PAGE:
- Yeah. - I would love to know what is it that each of them have taught you? - Trey, he has such an enormous heart. And I think what I love about Trey is his ability to meet people, join people where they are, his ability to join me. He has a way of seeing the best in people, no matter what, the best in circumstances, no matter what. And even in his most challenging times, challenging relationships, having the willingness to see the person's spirit versus personality. And he's always reminded me of that. You know, mom, you know, that person, you know what I mean? And I'm like, you know what, Trey, you right. He and I have kind of been walking parallel. We'll look over at each other and go, I see you. And he goes, I see you, you know? You know what I mean? So, you know, we're the two in the family that's really been on a intense walk spiritually. And he has so much perseverance in regards to understanding God, finding his way, understanding life. I don't know, you know, he's just such a, he's such a light, you know? So iron sharpens iron. He'll walk in the kitchen and go, mom, look at me. What do you think I'm feeling today? You know what I mean? Or he'll look at me and go, wow, you know, you're like bright, what's going on with you? Like he can just see me and he could see people, you know? And I'll be like, wow, how did you see that? Yeah, this is happening. This is like, really? You know, and he's just such a light. He's just such a joy. And so he just is always reminding me to look for the best in people. And I just adore him. That's why he's a bonus. And then Willow, oh, she's such a fireball. I mean, she is like the mirror of the fire of my soul. When I tell you she is the mirror of that, like I get to see myself in her in so many ways. What I love most about Willow is that she is to the point. You know what I mean? She is like, she doesn't have a whole lot of play play. She's just like, no, no. She just hits it on the mark. Where sometimes I can be very flowery, you know, very gentle. And I also love how she loves me. She teaches me a lot about love. She teaches me a lot about, when I talked about being able to join, like she teaches me a lot about how to join her and how to join others in ways that I'm not used to. I know how to join others in ways that I'm used to, but me having to learn how to join her in a certain manner, I've had to come out of my comfort zones and really be like, oh man, I'm very deficient here. And her patience with me with that deficiency. She's so patient with me. She's like, it's okay, mom. You know, sometimes I don't need you to talk to me, mom. Just hold me. I'm like, oh, that's all you want me to do? You just want, that's all? I'm not used to that. You know, I don't come from a family where affection, you know, that we don't hug each other and hold each other. That's not what we did. But Willow, Ma, I don't need your advice. I just want to sit here, hold me while I cry. And then I have to learn how to, I've had to learn, she's taught me how to hold tears and really be able to join with those tears and not rebel and, you know, like have them repel 'cause then they bring up my tears. And so she's learned, she's taught me how to love my tears too. You know, those places within myself that I haven't always been willing to go, you know? And now I cry all the time, you know, and I call it the thawing because for so long I wasn't allowed, I didn't allow myself to cry, you know? So she's taught me that. And then there's Jaden. Oh man, Jaden, he's just walking joy. I mean, he comes in the room and it's just like, "Jaden!" You know, he's just walking joy. But he was like that when I carried him. I was the happiest I had ever been in my life when I was pregnant with Jaden. And I think that had a lot to do with the energy that he carries. He has the capacity to love everything. And that is difficulty, challenging people, challenging situations. He has the capacity to love it all and find the beauty in it. And I'm talking about sincerely. And it is like, that's a God-given gift. That's not, you can't teach that. And so he just, I was sitting out, you know, I was just talking to him the other day and I was just like, "Oh, I was reading this book, "Emotionally Immature Parents." And I was like, "Jaden, you got to read this book. "Your mother has been an emotionally immature parent." I said, "You got to read this book." And he said, "You know what, Ma?" He said, "Things from afar can look a certain way. "But when you put a microscope up on something "and you look at it close up," he was like, "It is such a weird shape, "weird, beautiful shapes of things, "but you get to see the intricacies of it. "And it's so much more. "And that's what you are to me. "You're like this beautiful, intricate organism "that I love so much. "Don't ever apologize to me again." - That's so beautiful. - You know what I mean? And that's just how his mind works. And he comes over and he hugs me and he kisses me on my forehead. You know what I'm saying? And he's like, "You gave birth to me "that don't ever apologize to me." You know what he's like, "And I'm not reading that book." I said, "I'm gonna get you the book anyway. "You need to read it." I'm always apologizing to my kids about all kinds of things. I think it's so important for parents to apologize. Say sorry. You know, I've gotten in the habit every little, like if I misunderstand something or if there's like this like little glip, you know what? I didn't quite get that then. I'm so sorry. I apologize. I'm gonna do better next time with that. And thank you for your patience. I think it's important. I wish my father had apologized to me more. My mom apologizes too. I actually learned that from her. She's apologized a lot. And I actually said the same thing to her now that I'm thinking about it. Stop apologizing to me. - But isn't that, those are the best relationships where someone does something and the other person is like, it's fine. And that's what kind of, it's that relationship where internally you're happy you heard it, but you know you didn't need to. The other person still felt the need to say it. And it creates so much clarity. And you know, when I told Willow you were coming on today, she sent a little note. - Oh no. - Because I was talking to her about it and I was talking to her about the book. And so she sent this little note that I want to read to you if that's okay. - Oh my God, let me get my napkin. - So she said, this is from Willow. And Willow, if I don't read it as you would in your amazing voice, then please forgive me. I'm also apologizing to you in advance. Mom, I am incomprehensibly proud of you and all of the inner excavation you have done during the writing of your book. There were many times during the process where you would read me sections and deep emotions would come up for us both. Learning from you through learning about you is one of the biggest joys of my life. You never cease to inspire me with how wide you've opened your heart, not only to the immense joys of life, but also to the deep uncertainties and shadows with equal gratitude and grace. You have shown me true tenderness and true strength come from the same place within. And that is something that I aspire to show others. Thank you for loving me. I'm so grateful for you. - Thank you. - The guru, that's the little guru right there. There it is. - She loves you so much and they all obviously love you so much. But when I read that and when I was reflecting on it, I was just, and as me and Radhi always talk about this, 'cause we've watched you and Willow so many times together. And it has been so inspiring to us to see that connection you both have and the openness you have with your kids and how well they understand you. And as you were just saying, you were always apologizing, but that's what they're seeing. - Yeah. - They see that because you're so willing to share with them. - Yeah, I don't keep secrets from my kids. I've let them see my deepest flaws. And I think that's important. I mean, and not in a way that, we have to be careful with that too, but I mean, just as far as like, it's okay to be human, not being afraid to show my humanness. 'Cause that's the one thing with my mother that I have so much gratitude for, that I could see her as a human being. And my relationship with my mother being an addict and me being able to relate to her as not just my mother, but as a woman, as a person.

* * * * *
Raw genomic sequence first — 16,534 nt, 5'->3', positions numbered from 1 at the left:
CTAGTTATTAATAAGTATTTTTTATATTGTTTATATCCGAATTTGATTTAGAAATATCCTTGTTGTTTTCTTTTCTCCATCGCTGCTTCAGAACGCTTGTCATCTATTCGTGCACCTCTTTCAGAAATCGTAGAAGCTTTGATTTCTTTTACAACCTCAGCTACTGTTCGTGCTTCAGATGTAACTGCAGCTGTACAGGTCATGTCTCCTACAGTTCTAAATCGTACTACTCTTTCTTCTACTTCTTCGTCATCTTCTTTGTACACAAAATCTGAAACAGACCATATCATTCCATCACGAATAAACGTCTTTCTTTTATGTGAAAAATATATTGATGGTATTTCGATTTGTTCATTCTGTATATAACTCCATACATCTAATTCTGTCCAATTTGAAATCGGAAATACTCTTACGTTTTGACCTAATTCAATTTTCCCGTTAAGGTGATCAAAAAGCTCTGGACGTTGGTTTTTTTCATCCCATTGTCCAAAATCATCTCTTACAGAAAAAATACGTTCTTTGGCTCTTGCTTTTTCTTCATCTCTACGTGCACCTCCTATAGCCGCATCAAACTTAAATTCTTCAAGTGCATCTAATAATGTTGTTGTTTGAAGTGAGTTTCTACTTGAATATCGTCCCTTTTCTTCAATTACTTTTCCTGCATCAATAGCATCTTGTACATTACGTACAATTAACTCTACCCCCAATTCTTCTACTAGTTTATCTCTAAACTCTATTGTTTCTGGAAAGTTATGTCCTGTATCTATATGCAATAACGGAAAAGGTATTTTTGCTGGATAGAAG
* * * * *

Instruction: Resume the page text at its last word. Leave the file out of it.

It’s Important To Show Your Flaws & Humanness To Your Children (01:22:14)